by clicking the arrows at the side of the page, or by using the toolbar.
by clicking anywhere on the page.
by dragging the page around when zoomed in.
by clicking anywhere on the page when zoomed in.
web sites or send emails by clicking on hyperlinks.
Email this page to a friend
Search this issue
Index - jump to page or section
Archive - view past issues
FLEXO Magazine : August 2011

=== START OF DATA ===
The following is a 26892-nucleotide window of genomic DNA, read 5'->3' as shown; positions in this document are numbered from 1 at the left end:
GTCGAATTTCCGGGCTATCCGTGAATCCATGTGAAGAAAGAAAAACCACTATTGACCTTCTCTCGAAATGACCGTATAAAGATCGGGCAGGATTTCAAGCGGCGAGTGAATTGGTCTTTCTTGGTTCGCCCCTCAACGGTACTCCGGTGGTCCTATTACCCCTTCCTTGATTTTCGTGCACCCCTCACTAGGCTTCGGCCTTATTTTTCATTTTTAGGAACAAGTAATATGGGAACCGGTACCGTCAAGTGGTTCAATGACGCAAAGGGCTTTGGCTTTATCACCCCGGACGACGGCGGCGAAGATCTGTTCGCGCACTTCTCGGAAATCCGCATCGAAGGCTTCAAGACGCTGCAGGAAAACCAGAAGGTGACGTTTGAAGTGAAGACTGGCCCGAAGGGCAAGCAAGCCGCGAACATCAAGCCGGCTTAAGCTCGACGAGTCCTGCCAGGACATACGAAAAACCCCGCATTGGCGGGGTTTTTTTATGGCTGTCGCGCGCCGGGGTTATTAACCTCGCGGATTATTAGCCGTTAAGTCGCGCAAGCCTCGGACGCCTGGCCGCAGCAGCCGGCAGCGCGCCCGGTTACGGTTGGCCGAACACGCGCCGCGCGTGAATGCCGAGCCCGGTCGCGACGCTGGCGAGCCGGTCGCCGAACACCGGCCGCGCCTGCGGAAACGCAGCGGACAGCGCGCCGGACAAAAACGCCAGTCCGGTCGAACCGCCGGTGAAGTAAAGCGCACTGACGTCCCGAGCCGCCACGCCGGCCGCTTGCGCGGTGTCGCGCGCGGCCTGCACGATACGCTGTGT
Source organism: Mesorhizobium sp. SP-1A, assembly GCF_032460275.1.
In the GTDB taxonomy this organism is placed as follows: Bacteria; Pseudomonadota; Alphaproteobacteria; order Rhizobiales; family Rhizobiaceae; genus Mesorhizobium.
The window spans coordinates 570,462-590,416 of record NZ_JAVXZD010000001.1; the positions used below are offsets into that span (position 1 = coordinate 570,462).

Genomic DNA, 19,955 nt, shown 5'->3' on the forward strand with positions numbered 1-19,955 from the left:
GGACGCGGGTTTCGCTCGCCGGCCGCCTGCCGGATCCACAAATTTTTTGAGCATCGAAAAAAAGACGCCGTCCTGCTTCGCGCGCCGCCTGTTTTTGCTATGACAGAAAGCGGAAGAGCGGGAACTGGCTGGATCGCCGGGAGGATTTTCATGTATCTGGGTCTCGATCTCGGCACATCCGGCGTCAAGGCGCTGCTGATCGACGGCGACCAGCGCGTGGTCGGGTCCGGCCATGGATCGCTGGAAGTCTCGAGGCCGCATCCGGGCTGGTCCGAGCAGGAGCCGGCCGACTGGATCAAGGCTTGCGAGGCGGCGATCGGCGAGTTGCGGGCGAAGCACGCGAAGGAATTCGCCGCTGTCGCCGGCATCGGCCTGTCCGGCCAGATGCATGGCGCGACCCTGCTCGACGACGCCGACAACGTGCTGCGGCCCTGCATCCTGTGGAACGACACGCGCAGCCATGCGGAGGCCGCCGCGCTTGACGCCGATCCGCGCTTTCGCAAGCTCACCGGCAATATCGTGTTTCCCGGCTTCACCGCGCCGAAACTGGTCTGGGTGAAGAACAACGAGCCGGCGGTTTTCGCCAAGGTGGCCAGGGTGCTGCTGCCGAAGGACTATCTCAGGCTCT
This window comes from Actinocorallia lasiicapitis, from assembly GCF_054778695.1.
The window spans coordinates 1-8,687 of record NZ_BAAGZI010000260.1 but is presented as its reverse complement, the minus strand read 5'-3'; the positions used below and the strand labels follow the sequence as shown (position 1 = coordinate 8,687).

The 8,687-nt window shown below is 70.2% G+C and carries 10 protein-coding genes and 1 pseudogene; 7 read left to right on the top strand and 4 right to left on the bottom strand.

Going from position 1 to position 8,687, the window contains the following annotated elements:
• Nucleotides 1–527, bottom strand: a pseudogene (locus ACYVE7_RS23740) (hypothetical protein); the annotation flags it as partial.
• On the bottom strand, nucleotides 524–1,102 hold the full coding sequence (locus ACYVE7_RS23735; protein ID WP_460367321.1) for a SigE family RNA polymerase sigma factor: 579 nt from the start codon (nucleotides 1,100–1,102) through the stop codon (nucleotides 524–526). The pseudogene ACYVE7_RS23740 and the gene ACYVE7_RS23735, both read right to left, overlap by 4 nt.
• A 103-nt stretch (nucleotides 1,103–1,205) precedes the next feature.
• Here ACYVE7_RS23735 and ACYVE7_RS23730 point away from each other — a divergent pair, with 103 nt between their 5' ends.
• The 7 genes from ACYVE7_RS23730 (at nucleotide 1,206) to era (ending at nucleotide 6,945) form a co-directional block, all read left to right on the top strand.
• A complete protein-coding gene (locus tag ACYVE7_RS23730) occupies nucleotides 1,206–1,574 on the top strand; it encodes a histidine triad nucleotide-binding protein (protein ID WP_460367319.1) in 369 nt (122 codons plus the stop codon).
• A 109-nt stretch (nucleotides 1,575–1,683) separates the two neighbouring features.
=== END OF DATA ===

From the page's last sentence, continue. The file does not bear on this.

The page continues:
58 FLEXO august 2011 www.flexography.org workflow on the front and back-ends of the printing process, are just as important as the equipment being used to produce the product. Front-end organization/scheduling—Many small- to medium-size runs are part of an effort to reduce inventories, provide just-in-time deliveries, and accommodate/support an ever-growing private label market. Coordination with the customer, material suppliers and prepress providers are key to running short runs successfully. Working with customers to combine “families” of like-col- ored items, reduces makeready times, eliminating individual item color matching and reduces the time associated with deck wash-up between jobs. Proper scheduling of these simi- lar jobs is important to optimizing press time and eliminating any unnecessary color changes or wash-ups. Picking the right raw material supplier that is flexible enough to accommodate smaller orders, so excess invento- ries are not accumulated, is a key component to being suc- cessful in running small jobs. The ability of a prepress organization to react to the print- ers’ immediate needs is also extremely important in the process. Imagine making ready on a sophisticated 10-color process print job that requires printing only 100 pounds of film? Now, during the makeready process the pressman dis- covers that one of the plates is damaged? In this scenario, it is imperative that a replacement plate be immediately available in order to forego having to repeat the makeready process on such a small pressrun. Plant organization and personnel—The manufacturing facility and material flow should be organized in such a manner that allows press personnel to focus on the makeready of the equipment and not worry about the raw materials needed to get the job completed. Materials including ink, film, tapes, etc., should all be readily available press side and staged for each job. This sounds logical for all printing operations, however, it is even more imperative for small- to medium-size printruns. Shop personnel simply must have an understanding that for these jobs, prof- its are achieved on the “makeready ” of the individual job and not the hourly cost allocated to running the job. In many cases the running time of indi- vidual jobs will be less than one hour, however, makeready costs are fixed. The faster the makeready, the more profits realized. Back-end organization--It is also important that after the printrun is com- pleted, “post printing operations” are organized in such a way as to comple- ment what has transpired in the prior operations. Laminating, converting and shipping operations among others must be focused on handling small- to medium-runs in a similar manner as the printing operations. This includes staging work-in-process (WIP) at the next operation, reviewing and optimizing all downstream makeready operations and streamline warehousing / shipping within the organization, as well as with outside freight providers. Manufacturers that would like to run small- to medium-size jobs efficiently need to stop asking the question, “How fast is the job running?” and refocus their efforts on, “How fast can we get the job ready to run?” n About the Authors: Glen Galloway, is president, Bema Inc., El - mhurst, IL . He has owned the business since 1999. It specializ- es in multi-color process printing, solventless laminating and all aspects of specialty converting—pouchmaking, slitting and bag making. Bema focuses on vertical integration, flex- ibility in manufacturing and providing unmatched customer service to all—large and small alike. Galloway previously served S&C Electric Co. as a regional vice president for some 17 years. He holds a BS in Mechanical Engineering from Northern Arizona University. Mike Reinhardt is product manager for Windmoeller & Hoelscher’s flexographic printing press division in North America. He has more than 25 years experience in the de- sign, development, manufacturing, and marketing of capital equipment for the energy, hazardous waste, and printing industries. Mike has a Bachelor’s degree in mechanical engineering, an MBA with a concentration in marketing and currently serves on FTA’s Board of Directors and FFTA’s Board of Trustees. Computer controlled ink tanks and valving are integral to the automated inking and wash-up systems. WINDMOELLER & HOELSCHER CORPORATION PASSION FOR INNOVATION FLEXIBLE PACKAGING EQUIPMENT THAT MEETS THE DEMANDS OF AMERICA’S TOUGHEST CUSTOMERS 23 NEW ENGLAND WAY | LINCOLN, RHODE ISLAND 02865-8702 | Phone: 800-854-8702 | email@example.com | www.whcorp.com Nothing could beSweeter... SunshinePlasticsCorp.FTA2011AwardsGold&BestofShowGOLDAWARDGOLDAWARDGOLDAWARD ... than our customers’ success at the Flexographic Technical Association’s Excellence in Flexography Awards. In the wide-web category, 20 of the 25 winners were printed on W&H flexo presses - including the Gold Award & Best of Show. Sunshine Plastics of Montebello, CA printed this stand-out wrapper on a W&H 10-color press and has garnered 7 awards in the past year. Congratulations to Sunshine Plastics and all the FTA winners. W+H_SweetAd_Flexo_FINAL 6/28/11 10:42 AM Page 1